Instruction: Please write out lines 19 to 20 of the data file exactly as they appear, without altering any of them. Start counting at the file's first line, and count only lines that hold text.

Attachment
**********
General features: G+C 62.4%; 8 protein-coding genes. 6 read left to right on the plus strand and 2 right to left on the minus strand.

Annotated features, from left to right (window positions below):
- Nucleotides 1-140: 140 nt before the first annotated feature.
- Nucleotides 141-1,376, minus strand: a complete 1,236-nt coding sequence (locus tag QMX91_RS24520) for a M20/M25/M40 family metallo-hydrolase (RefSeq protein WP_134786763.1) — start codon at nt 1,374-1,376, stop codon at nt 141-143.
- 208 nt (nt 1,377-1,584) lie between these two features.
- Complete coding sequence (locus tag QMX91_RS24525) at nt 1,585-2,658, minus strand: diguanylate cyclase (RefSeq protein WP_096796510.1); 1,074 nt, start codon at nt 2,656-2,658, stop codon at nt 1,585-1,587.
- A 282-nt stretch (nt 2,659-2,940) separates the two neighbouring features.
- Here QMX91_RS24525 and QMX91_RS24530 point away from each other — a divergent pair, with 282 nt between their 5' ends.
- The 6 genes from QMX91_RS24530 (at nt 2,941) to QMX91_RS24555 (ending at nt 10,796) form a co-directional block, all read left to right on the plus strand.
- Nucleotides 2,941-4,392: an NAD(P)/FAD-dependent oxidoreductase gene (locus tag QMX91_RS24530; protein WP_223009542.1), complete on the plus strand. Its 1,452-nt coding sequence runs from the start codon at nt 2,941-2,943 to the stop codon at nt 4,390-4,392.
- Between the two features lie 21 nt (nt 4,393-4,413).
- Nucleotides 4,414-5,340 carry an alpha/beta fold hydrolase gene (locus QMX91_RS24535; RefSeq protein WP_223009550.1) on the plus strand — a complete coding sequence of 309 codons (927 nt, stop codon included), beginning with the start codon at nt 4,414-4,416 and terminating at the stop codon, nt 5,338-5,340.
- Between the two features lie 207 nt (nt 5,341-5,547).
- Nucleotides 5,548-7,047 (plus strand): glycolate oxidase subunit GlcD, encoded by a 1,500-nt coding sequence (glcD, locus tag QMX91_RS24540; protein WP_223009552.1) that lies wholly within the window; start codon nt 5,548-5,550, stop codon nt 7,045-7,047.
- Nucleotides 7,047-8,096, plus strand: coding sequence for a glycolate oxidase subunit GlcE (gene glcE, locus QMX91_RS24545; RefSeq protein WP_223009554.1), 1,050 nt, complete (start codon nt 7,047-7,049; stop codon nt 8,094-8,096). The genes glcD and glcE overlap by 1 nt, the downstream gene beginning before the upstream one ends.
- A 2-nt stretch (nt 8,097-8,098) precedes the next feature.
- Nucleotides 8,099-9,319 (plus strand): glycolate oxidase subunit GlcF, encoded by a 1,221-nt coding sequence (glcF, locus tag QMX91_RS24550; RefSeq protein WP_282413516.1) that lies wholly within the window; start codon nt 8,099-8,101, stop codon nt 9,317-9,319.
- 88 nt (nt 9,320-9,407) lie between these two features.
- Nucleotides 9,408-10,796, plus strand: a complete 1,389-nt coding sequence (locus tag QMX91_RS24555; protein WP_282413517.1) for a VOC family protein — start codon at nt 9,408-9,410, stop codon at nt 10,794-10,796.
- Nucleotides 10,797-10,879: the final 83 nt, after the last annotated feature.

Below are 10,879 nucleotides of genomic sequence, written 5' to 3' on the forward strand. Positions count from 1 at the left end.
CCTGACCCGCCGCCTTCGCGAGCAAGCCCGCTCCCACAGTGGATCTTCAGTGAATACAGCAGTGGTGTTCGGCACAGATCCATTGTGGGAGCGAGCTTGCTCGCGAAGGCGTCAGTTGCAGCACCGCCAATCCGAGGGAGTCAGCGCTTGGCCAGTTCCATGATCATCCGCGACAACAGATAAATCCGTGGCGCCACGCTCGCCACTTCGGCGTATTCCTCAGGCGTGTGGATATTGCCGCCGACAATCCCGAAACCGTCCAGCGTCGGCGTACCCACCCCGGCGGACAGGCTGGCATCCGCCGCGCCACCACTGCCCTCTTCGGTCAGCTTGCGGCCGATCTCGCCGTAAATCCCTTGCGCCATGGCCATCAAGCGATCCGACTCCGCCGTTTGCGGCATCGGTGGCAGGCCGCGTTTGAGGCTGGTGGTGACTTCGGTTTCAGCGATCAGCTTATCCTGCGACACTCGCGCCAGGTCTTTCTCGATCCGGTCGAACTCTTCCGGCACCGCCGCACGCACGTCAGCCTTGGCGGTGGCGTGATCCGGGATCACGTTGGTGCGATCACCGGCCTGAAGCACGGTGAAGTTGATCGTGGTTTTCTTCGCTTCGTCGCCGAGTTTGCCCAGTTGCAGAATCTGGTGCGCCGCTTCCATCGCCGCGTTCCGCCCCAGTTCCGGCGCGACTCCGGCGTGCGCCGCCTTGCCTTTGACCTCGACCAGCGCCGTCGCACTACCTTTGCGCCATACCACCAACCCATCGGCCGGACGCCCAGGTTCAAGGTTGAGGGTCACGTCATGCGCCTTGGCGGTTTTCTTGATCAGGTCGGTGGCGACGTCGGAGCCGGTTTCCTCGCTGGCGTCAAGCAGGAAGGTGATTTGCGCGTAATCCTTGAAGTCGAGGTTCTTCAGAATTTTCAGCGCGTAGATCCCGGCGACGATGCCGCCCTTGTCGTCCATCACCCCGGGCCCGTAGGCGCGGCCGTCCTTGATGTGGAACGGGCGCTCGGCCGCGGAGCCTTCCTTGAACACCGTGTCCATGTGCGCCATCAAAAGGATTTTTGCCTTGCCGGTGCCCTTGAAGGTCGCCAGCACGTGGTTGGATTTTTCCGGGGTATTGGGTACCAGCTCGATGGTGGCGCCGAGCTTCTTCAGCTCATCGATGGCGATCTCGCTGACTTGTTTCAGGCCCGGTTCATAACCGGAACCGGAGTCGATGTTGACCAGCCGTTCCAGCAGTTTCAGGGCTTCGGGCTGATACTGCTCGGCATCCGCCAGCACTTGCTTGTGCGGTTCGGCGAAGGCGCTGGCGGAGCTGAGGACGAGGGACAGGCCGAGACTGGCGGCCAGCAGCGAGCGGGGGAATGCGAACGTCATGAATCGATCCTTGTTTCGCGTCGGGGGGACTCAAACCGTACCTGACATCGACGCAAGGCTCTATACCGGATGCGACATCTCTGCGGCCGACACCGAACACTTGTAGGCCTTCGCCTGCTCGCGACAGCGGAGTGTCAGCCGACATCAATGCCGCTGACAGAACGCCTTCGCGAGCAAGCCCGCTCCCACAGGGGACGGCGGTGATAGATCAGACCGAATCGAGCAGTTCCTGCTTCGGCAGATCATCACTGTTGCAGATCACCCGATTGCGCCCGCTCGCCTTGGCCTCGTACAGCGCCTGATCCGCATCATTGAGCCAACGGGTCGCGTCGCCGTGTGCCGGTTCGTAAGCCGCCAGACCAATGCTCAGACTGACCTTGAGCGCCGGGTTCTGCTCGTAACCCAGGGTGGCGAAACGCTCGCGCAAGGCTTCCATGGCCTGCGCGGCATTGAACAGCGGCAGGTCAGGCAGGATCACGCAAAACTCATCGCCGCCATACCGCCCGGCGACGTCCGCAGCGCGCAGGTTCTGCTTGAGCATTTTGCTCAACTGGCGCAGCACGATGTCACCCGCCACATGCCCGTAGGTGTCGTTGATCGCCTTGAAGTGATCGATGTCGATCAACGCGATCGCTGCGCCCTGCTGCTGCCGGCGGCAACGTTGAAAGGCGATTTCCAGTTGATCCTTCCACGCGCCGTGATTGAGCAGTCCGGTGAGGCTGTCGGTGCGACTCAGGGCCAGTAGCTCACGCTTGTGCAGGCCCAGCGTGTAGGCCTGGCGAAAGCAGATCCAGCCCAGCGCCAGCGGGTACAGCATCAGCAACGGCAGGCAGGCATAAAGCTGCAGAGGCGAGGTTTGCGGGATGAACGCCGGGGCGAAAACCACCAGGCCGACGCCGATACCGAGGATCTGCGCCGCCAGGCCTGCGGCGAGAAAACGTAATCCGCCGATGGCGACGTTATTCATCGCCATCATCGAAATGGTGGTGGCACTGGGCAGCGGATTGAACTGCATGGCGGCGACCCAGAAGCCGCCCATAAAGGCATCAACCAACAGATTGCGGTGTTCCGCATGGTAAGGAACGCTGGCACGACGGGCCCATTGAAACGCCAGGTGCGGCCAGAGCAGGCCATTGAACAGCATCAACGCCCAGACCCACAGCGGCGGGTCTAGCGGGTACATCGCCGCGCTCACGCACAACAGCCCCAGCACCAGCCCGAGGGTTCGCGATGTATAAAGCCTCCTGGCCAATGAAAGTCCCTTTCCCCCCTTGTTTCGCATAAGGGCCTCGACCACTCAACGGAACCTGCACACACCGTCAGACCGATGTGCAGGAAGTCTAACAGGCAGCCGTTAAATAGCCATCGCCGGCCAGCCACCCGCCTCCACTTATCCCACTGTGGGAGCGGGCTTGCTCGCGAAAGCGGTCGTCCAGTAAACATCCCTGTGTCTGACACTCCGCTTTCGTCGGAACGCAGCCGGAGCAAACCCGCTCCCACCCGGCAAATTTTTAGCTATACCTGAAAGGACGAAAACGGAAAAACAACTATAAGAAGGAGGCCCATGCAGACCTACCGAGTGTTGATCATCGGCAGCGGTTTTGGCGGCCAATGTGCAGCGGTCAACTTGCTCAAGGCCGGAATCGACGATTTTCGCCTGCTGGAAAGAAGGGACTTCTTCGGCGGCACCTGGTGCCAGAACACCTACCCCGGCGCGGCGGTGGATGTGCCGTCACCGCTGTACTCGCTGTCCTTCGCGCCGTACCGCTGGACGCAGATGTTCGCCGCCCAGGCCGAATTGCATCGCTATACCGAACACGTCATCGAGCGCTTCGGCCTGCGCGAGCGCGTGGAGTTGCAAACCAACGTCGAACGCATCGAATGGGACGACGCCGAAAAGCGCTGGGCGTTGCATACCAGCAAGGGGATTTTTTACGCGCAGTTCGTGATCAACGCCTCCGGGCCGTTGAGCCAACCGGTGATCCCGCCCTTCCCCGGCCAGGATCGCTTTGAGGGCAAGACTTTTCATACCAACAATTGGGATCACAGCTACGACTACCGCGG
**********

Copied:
- Nucleotides 9,408-10,796, plus strand: a complete 1,389-nt coding sequence (locus tag QMX91_RS24555; protein WP_282413517.1) for a VOC family protein — start codon at nt 9,408-9,410, stop codon at nt 10,794-10,796.
- Nucleotides 10,797-10,879: the final 83 nt, after the last annotated feature.